Charles H.G. Nida, Chota Sahib: you’ve had a busy day (2007), edited by Clark Nida
and serialised on this website, starting with: Chapter 1. The Bombay Appointment 
This is a glossary of colonial jargon, mostly derived from the lingua franca of India referred-to in the author’s day as Hindustani. Also included are some English dialect words, plus words in common use during the Edwardian era which will be unfamiliar to the present-day reader. The meanings offered below are those intended by the author, not the commonly accepted meanings nowadays. See, for example, Eurasian.
NB: Italics, e.g. Hindustani, designates a word explained elsewhere in the glossary.
Long-sleeved, full-length outer garment buttoning up to the top of the neck.
Assistant, of some unspecified but usually high rank.
North English dialect: a euphemism for “By God”.
Old name for Mumbai, the capital of Maharashtra State, Western India. Under the British Raj the city grew to be the chief port of India and the centre of trade and civil administration.
A travelling salesman.
A large measure (typically of whisky).
Tea made in the Indian way: by decoction, as distinct from the English way: by infusion.
A bed strung with tapes or light ropes.
(Lit. “little meal”). “Breakfast”, or more strictly, a light meal on waking.
(Lit. “Little man”). A European in a occupation of lowly status, like shop-worker or box-wallah (travelling salesman) – as was the author.
Crown, half a crown
A silver coin (rare even in those days) worth five shillings, or one-quarter of a pound sterling (£). Far more common was a coin called “half a crown”, worth one-eighth of a pound or two shillings and sixpence, the largest silver coin in common currency and prized as such by schoolchildren.
The designated hostel for travellers on official business. Every station was legally required to maintain one.
“Tailor” or “seamster”. A typical derzi could produce a uniform, a wedding dress, or any article of clothing in current use.
A crude ox-drawn conveyance.
The driver of an ekka.
One of the less pejorative terms for persons of mixed European and Far Eastern ancestry, often being the children of British soldiers and Indian women. They were routinely denied social acceptance by both Europeans and Indians.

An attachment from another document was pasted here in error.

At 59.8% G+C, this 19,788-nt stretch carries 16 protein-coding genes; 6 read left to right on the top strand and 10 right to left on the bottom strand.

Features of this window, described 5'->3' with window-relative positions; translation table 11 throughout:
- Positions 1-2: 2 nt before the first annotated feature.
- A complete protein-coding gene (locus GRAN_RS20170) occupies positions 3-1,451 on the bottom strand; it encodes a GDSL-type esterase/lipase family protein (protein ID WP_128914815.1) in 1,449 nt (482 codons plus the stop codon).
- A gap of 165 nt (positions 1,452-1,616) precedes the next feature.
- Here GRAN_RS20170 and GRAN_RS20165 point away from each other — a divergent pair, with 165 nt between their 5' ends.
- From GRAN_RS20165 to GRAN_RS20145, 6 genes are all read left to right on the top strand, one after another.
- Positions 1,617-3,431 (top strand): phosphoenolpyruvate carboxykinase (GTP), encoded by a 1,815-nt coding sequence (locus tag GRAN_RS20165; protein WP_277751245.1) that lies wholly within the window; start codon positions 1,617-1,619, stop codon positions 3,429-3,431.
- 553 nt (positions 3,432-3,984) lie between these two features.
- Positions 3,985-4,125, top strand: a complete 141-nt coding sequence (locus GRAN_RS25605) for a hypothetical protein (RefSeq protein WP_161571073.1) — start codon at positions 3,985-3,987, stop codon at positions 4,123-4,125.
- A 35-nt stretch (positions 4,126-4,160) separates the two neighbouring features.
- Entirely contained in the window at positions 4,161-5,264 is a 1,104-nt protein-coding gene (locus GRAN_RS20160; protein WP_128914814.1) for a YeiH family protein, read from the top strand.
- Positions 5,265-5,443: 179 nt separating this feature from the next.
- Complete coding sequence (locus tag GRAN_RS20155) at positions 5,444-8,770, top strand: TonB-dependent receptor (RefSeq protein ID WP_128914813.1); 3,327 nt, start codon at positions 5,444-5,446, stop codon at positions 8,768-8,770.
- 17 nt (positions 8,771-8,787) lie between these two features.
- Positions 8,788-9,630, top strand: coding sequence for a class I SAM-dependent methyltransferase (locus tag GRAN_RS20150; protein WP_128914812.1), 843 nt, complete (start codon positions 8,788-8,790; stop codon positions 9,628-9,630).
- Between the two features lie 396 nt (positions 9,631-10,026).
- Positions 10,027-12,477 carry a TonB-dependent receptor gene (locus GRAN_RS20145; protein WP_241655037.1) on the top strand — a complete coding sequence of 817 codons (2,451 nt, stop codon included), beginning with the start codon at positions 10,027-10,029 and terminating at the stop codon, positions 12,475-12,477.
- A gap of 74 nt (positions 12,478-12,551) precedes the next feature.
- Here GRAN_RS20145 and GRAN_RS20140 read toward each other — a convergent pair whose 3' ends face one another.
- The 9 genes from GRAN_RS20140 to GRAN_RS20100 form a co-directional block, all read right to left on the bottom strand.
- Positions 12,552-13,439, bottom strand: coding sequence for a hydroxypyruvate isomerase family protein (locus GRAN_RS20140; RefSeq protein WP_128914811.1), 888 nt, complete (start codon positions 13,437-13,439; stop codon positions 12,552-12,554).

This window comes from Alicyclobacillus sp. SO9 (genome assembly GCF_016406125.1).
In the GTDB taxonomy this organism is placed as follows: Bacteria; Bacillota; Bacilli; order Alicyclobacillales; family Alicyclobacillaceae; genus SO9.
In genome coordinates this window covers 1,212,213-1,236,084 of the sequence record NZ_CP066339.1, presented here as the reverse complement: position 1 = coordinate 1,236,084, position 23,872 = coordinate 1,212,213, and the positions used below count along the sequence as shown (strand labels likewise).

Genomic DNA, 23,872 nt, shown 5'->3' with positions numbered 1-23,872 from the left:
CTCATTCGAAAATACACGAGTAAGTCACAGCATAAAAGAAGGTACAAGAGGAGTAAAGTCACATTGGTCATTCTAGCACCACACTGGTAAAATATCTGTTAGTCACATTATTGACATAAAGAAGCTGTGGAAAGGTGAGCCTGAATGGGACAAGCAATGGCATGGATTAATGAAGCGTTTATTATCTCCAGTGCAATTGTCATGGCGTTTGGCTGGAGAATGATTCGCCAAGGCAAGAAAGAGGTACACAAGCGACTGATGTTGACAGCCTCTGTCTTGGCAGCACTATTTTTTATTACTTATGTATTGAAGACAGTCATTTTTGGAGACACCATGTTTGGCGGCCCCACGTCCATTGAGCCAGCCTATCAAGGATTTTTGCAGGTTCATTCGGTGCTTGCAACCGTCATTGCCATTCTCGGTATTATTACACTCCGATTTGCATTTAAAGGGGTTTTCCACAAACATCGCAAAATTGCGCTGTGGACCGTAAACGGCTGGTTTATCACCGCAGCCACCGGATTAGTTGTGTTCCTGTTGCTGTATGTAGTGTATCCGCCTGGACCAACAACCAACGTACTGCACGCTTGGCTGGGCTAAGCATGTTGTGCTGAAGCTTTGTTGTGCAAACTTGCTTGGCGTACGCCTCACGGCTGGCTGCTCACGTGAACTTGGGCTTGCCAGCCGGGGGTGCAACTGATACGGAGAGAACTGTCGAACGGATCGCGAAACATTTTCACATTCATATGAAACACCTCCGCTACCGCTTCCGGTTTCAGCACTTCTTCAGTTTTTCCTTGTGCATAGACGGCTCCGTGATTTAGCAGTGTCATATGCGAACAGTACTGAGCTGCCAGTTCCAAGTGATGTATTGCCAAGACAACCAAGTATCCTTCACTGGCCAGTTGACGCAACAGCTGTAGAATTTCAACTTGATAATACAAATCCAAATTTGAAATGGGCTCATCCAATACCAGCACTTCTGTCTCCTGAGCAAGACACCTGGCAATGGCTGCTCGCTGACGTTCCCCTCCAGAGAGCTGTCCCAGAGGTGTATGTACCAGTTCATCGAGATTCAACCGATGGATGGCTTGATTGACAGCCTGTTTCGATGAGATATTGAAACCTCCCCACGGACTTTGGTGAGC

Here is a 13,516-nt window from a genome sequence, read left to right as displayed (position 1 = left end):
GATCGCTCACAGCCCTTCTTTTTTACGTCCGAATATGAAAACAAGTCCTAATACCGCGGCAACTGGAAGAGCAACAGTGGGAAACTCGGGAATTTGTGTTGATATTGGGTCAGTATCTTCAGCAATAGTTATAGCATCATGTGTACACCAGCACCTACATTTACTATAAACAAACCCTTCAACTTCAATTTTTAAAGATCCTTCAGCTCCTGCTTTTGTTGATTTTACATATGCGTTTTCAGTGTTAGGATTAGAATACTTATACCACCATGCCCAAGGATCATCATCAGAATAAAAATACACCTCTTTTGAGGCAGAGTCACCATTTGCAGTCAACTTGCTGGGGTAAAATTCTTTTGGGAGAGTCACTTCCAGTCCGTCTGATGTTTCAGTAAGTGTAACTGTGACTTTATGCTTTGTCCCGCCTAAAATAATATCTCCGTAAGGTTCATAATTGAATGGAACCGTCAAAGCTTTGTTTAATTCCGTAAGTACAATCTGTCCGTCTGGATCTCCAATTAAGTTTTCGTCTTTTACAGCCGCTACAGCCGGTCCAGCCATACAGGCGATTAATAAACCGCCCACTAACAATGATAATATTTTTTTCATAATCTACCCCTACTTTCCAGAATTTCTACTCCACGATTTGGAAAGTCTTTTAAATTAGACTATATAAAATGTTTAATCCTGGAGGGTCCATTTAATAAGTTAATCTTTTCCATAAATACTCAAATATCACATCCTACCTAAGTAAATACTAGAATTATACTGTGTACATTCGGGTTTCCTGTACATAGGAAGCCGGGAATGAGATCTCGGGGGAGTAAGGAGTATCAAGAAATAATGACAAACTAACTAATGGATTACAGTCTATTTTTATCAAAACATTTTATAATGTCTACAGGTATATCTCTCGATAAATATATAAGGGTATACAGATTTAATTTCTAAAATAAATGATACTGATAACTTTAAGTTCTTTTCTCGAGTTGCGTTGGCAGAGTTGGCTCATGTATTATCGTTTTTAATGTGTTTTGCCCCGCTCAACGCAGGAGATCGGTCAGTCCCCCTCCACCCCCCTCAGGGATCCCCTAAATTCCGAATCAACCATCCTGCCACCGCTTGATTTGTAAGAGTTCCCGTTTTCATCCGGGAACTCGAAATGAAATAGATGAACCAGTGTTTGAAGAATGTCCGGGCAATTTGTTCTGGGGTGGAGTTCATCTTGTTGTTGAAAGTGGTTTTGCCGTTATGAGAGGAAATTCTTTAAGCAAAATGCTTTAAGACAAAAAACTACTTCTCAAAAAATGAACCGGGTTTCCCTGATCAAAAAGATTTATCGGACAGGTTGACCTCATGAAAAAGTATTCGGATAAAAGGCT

A racial term, like Caucasian, applicable to anyone with a white skin. When used by the author, Charles Nida, this usually means British, although he’d have applied it to a Frenchman or a Russian.
A horse-drawn vehicle like an English victoria, used in Bombay in 1913 as a taxi-cab.
A British £1 note issued at the end of the 19th Century, bearing an unflattering image in green ink of the elderly Queen Victoria.
An exclusive sports club for Europeans.
“Meal” or “Dinner”.
Usually refers to the group of Indo-Aryan languages and dialects which includes Urdu and Hindi. Used by the author to mean the lingua franca employed by Europeans when addressing native servants.
A riding cabin on top of an elephant.
Hindu religious festival in Puri, during which gigantic images of the gods (“juggernauts”) are drawn on heavy wheeled trolleys through the streets.
The housekeeper of a dak bungalow.
Heavy knife in common use on the North West Frontier.
100,000. Used in a general sense to mean a very great number.
“Lady”, “Madam” or “Wife”.
The Indian hinterland.
(French). Mail to be collected in-person; the office where this was collected.
Headgear consisting of a loosely folded cloth.
“Correct”, “genuine” or “100%”.
A large fan of feathers, worked by pulling on a rope through the wall. Occasionally used to mean an electric ceiling fan.
A servant (typically a small boy) who works a punkah.
A thin quilted mattress used by Europeans when travelling.
The official currency of India (Rp). The author values it at one shilling and fourpence (written 1s 4d or 1/4 in the old £sd currency of Britain) yielding 15 rupees to the pound sterling (£).
“Gentleman” or “Sir”. A title of respect for a native Indian of high rank. Used as a courtesy title by Indians when addressing Europeans, also when referring to Europeans in conversation.
“Peace”. The traditional greeting among Muslims.
“Big-game hunter”–used here to mean the hunting party.
A silver coin equal in denomination to the present-day 5p piece. One-half of a pound sterling (nowadays 50p) was always referred to as “ten shillings”. In the pre-decimalisation (£sd) coinage of Great Britain, the shilling (s), often written 1/-, was divided into twelve old pence (d).
The smallest British silver coin, worth half a shilling or one-fortieth of a pound sterling (£). Had the colloquial meaning (usually as the adjective: sixpenny) of insignificant value, c/f Amer: two-bit.
Refers not only to a railway station, but also the town, city or settlement it serves. The latter is the usual meaning.
“Lunch”, or more strictly, a light meal at midday.
A light open carriage, usually horse-drawn as opposed to ox-drawn (c/f ekka).
The driver of a tonga.
A light horse-drawn carriage for two passengers, with a fold-back hood and a raised seat in front for the driver.
“Value Pay Postman”–a common method in past times of paying for goods on delivery.
“Man” or “Operative”, mostly used in combinations, like ekka-wallah.
“Young Women’s Christian Association”. Also used to refer to a hostel run by this organisation. In Edwardian times, such hostels catered exclusively for women, and were out-of-bounds to men.